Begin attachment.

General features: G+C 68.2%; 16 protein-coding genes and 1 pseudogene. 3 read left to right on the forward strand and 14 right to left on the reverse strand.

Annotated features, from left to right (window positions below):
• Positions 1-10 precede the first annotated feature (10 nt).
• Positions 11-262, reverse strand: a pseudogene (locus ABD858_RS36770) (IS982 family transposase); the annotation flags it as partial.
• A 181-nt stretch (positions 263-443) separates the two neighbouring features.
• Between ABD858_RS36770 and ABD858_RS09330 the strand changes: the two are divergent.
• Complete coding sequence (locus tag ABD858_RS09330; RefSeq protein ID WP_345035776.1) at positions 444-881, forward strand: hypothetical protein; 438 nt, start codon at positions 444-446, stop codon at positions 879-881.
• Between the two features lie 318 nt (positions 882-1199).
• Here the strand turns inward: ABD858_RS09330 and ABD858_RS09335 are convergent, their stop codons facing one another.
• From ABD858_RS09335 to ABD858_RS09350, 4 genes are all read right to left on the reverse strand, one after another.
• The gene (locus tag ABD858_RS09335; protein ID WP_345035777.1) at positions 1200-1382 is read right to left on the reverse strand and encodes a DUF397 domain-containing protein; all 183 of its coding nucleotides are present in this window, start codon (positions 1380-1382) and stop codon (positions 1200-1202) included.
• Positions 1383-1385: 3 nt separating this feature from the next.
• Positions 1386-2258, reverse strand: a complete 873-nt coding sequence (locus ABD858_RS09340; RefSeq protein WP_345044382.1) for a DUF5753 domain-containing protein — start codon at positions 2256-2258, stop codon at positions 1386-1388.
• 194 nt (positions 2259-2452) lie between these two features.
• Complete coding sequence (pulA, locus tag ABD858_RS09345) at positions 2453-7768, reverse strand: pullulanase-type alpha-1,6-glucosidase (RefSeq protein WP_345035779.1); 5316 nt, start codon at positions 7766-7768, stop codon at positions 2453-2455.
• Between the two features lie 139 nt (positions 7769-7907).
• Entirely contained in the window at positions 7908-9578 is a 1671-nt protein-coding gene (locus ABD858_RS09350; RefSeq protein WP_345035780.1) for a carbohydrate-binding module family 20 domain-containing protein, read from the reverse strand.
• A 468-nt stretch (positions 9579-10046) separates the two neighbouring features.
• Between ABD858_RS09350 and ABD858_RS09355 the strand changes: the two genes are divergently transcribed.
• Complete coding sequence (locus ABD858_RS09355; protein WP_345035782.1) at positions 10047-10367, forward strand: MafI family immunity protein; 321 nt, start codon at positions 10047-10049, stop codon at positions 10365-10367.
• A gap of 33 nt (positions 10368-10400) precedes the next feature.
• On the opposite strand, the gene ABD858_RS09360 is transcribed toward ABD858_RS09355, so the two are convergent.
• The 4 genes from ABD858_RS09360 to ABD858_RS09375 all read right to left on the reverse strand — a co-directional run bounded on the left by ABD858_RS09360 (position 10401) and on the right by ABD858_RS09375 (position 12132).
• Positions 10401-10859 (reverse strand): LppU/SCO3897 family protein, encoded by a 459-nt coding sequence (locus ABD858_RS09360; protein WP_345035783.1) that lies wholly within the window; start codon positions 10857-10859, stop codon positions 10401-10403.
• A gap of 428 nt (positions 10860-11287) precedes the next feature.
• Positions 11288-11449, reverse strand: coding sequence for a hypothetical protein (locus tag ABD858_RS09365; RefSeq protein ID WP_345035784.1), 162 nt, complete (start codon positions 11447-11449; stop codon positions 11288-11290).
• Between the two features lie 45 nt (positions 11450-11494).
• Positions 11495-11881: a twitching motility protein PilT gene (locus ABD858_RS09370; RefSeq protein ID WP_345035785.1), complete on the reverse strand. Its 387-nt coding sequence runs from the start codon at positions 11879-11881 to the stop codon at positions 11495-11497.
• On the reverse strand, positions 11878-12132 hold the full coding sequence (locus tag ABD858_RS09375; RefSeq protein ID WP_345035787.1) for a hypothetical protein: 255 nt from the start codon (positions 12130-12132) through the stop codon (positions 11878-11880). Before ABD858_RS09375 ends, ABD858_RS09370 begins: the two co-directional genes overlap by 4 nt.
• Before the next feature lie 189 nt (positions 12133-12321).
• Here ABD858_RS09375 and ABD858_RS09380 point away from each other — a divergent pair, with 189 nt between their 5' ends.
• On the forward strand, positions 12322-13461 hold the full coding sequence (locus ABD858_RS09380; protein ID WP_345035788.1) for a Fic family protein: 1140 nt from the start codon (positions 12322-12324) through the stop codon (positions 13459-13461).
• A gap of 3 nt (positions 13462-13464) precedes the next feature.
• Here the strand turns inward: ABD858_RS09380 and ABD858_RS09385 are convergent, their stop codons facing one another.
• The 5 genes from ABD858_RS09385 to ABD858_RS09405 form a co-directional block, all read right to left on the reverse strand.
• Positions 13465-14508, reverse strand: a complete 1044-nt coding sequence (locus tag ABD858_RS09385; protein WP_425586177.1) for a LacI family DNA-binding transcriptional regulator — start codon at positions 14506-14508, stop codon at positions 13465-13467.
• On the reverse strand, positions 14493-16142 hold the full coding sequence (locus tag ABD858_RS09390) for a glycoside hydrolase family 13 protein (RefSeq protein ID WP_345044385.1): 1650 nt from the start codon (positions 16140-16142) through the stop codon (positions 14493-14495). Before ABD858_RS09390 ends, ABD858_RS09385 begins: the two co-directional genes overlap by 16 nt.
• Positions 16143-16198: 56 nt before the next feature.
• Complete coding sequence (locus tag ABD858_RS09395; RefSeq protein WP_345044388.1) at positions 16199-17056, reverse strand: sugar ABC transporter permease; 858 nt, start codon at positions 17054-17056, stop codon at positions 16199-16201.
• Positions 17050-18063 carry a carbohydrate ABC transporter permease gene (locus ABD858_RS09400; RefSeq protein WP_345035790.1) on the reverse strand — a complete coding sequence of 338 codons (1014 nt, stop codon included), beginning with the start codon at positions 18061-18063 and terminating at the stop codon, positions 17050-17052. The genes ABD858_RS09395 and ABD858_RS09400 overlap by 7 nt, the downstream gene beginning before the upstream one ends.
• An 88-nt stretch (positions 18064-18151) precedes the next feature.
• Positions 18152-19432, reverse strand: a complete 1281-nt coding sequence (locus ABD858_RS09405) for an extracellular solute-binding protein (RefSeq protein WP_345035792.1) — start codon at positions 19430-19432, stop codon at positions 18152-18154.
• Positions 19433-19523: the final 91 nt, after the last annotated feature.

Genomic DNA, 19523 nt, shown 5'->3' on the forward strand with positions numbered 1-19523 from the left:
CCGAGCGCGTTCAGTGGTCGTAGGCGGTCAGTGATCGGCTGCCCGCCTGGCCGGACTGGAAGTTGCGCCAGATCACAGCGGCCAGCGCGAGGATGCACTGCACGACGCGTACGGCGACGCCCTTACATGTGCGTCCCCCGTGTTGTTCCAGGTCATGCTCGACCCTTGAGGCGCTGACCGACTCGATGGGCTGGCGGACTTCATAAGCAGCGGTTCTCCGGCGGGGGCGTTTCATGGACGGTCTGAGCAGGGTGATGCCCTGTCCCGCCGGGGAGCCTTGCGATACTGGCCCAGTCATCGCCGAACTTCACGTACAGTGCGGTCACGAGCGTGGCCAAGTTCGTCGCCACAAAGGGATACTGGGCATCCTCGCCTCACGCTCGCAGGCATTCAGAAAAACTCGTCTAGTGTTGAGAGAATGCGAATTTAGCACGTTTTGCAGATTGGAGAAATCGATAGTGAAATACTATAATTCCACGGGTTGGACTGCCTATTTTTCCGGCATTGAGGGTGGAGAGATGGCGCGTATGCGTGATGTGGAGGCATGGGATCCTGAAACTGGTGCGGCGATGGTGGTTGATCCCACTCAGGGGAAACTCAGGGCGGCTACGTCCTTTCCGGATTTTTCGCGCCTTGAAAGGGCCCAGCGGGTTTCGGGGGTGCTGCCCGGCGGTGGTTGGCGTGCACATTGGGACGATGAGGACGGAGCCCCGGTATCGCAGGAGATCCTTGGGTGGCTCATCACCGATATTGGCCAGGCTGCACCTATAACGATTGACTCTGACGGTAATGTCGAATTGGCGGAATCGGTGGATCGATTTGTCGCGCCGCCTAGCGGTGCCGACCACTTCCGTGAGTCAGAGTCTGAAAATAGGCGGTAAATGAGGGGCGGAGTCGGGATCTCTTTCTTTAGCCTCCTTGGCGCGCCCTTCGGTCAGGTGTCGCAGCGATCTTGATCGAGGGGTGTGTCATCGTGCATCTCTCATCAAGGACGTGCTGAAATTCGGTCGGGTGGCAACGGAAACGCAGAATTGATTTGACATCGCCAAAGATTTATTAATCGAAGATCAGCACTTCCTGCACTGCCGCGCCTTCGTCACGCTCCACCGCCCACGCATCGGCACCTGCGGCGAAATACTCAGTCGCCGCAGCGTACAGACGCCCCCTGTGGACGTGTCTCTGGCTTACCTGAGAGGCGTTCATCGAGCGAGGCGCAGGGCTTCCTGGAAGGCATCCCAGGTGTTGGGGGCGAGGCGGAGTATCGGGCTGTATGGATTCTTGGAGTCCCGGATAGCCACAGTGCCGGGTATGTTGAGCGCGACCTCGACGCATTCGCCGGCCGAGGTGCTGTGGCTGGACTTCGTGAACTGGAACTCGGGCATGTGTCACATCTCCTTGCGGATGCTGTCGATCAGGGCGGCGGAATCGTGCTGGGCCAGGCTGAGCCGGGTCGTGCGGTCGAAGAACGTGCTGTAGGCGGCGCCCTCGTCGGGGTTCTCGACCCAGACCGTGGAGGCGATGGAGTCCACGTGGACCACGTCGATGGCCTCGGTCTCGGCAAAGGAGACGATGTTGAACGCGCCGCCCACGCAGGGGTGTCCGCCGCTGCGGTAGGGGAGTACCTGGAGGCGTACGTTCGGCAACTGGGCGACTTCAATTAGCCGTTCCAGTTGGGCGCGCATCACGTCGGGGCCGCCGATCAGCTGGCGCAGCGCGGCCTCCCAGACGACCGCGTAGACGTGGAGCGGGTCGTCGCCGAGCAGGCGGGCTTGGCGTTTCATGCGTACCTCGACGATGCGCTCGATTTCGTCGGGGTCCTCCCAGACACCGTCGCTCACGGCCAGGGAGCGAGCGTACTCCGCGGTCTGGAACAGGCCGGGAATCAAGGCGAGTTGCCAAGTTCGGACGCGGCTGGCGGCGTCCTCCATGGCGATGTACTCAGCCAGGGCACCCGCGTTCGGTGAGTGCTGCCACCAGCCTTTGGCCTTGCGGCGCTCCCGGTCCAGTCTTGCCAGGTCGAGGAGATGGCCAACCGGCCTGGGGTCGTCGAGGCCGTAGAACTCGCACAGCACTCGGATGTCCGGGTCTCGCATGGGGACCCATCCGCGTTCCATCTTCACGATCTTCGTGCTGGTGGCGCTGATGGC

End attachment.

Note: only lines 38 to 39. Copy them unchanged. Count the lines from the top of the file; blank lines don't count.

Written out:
• Positions 16143-16198: 56 nt before the next feature.
• Complete coding sequence (locus tag ABD858_RS09395; RefSeq protein WP_345044388.1) at positions 16199-17056, reverse strand: sugar ABC transporter permease; 858 nt, start codon at positions 17054-17056, stop codon at positions 16199-16201.